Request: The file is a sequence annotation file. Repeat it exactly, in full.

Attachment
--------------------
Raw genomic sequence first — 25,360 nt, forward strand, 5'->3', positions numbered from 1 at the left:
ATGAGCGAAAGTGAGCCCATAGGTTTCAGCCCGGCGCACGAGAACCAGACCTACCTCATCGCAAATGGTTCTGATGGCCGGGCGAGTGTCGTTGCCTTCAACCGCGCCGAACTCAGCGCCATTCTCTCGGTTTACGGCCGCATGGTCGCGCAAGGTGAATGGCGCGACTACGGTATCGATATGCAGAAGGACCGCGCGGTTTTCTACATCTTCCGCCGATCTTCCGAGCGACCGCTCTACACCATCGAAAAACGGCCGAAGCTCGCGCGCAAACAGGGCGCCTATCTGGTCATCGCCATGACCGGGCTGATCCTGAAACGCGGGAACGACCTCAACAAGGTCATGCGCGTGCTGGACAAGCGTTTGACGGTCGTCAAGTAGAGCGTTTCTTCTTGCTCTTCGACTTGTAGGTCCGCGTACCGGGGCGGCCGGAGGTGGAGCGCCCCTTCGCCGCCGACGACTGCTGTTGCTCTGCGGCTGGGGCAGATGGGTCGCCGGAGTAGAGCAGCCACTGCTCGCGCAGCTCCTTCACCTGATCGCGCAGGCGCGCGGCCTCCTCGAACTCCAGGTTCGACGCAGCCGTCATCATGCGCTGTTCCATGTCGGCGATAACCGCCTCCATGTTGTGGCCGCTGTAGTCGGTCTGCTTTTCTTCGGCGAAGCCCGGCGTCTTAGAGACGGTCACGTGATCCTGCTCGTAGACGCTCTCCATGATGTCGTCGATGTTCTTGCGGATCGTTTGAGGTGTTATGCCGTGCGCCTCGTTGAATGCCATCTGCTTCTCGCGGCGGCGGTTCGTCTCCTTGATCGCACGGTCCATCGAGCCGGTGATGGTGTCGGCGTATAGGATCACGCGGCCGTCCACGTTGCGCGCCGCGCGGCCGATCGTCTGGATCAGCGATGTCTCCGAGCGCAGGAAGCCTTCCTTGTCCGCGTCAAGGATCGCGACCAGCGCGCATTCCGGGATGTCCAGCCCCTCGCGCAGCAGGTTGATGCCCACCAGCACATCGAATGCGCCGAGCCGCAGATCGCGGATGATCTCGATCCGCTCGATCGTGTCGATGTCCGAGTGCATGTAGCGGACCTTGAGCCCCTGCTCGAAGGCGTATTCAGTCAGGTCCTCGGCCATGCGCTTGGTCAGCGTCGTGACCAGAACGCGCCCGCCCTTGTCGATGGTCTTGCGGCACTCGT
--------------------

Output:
Raw genomic sequence first — 25,360 nt, forward strand, 5'->3', positions numbered from 1 at the left:
ATGAGCGAAAGTGAGCCCATAGGTTTCAGCCCGGCGCACGAGAACCAGACCTACCTCATCGCAAATGGTTCTGATGGCCGGGCGAGTGTCGTTGCCTTCAACCGCGCCGAACTCAGCGCCATTCTCTCGGTTTACGGCCGCATGGTCGCGCAAGGTGAATGGCGCGACTACGGTATCGATATGCAGAAGGACCGCGCGGTTTTCTACATCTTCCGCCGATCTTCCGAGCGACCGCTCTACACCATCGAAAAACGGCCGAAGCTCGCGCGCAAACAGGGCGCCTATCTGGTCATCGCCATGACCGGGCTGATCCTGAAACGCGGGAACGACCTCAACAAGGTCATGCGCGTGCTGGACAAGCGTTTGACGGTCGTCAAGTAGAGCGTTTCTTCTTGCTCTTCGACTTGTAGGTCCGCGTACCGGGGCGGCCGGAGGTGGAGCGCCCCTTCGCCGCCGACGACTGCTGTTGCTCTGCGGCTGGGGCAGATGGGTCGCCGGAGTAGAGCAGCCACTGCTCGCGCAGCTCCTTCACCTGATCGCGCAGGCGCGCGGCCTCCTCGAACTCCAGGTTCGACGCAGCCGTCATCATGCGCTGTTCCATGTCGGCGATAACCGCCTCCATGTTGTGGCCGCTGTAGTCGGTCTGCTTTTCTTCGGCGAAGCCCGGCGTCTTAGAGACGGTCACGTGATCCTGCTCGTAGACGCTCTCCATGATGTCGTCGATGTTCTTGCGGATCGTTTGAGGTGTTATGCCGTGCGCCTCGTTGAATGCCATCTGCTTCTCGCGGCGGCGGTTCGTCTCCTTGATCGCACGGTCCATCGAGCCGGTGATGGTGTCGGCGTATAGGATCACGCGGCCGTCCACGTTGCGCGCCGCGCGGCCGATCGTCTGGATCAGCGATGTCTCCGAGCGCAGGAAGCCTTCCTTGTCCGCGTCAAGGATCGCGACCAGCGCGCATTCCGGGATGTCCAGCCCCTCGCGCAGCAGGTTGATGCCCACCAGCACATCGAATGCGCCGAGCCGCAGATCGCGGATGATCTCGATCCGCTCGATCGTGTCGATGTCCGAGTGCATGTAGCGGACCTTGAGCCCCTGCTCGAAGGCGTATTCAGTCAGGTCCTCGGCCATGCGCTTGGTCAGCGTCGTGACCAGAACGCGCCCGCCCTTGTCGATGGTCTTGCGGCACTCGT